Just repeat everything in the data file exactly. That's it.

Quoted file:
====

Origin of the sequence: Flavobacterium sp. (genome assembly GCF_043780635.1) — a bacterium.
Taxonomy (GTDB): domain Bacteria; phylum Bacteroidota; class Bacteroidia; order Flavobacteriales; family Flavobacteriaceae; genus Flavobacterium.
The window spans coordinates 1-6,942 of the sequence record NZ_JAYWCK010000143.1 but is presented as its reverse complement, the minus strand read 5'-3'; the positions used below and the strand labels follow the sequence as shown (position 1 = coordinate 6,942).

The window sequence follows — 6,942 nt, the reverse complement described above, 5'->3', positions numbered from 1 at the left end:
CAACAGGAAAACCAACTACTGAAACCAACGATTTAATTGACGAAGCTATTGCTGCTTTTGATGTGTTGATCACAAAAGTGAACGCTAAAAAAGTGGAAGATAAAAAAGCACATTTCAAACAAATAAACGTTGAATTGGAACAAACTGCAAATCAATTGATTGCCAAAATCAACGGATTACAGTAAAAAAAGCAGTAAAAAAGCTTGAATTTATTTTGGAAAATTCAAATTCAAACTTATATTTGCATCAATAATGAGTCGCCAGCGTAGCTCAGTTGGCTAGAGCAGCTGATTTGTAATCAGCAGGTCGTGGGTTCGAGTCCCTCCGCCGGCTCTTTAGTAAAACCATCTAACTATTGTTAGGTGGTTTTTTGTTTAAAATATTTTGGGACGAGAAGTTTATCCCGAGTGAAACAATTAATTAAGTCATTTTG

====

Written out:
Origin of the sequence: Flavobacterium sp. (genome assembly GCF_043780635.1) — a bacterium.
Taxonomy (GTDB): domain Bacteria; phylum Bacteroidota; class Bacteroidia; order Flavobacteriales; family Flavobacteriaceae; genus Flavobacterium.
The window spans coordinates 1-6,942 of the sequence record NZ_JAYWCK010000143.1 but is presented as its reverse complement, the minus strand read 5'-3'; the positions used below and the strand labels follow the sequence as shown (position 1 = coordinate 6,942).

The window sequence follows — 6,942 nt, the reverse complement described above, 5'->3', positions numbered from 1 at the left end:
CAACAGGAAAACCAACTACTGAAACCAACGATTTAATTGACGAAGCTATTGCTGCTTTTGATGTGTTGATCACAAAAGTGAACGCTAAAAAAGTGGAAGATAAAAAAGCACATTTCAAACAAATAAACGTTGAATTGGAACAAACTGCAAATCAATTGATTGCCAAAATCAACGGATTACAGTAAAAAAAGCAGTAAAAAAGCTTGAATTTATTTTGGAAAATTCAAATTCAAACTTATATTTGCATCAATAATGAGTCGCCAGCGTAGCTCAGTTGGCTAGAGCAGCTGATTTGTAATCAGCAGGTCGTGGGTTCGAGTCCCTCCGCCGGCTCTTTAGTAAAACCATCTAACTATTGTTAGGTGGTTTTTTGTTTAAAATATTTTGGGACGAGAAGTTTATCCCGAGTGAAACAATTAATTAAGTCATTTTG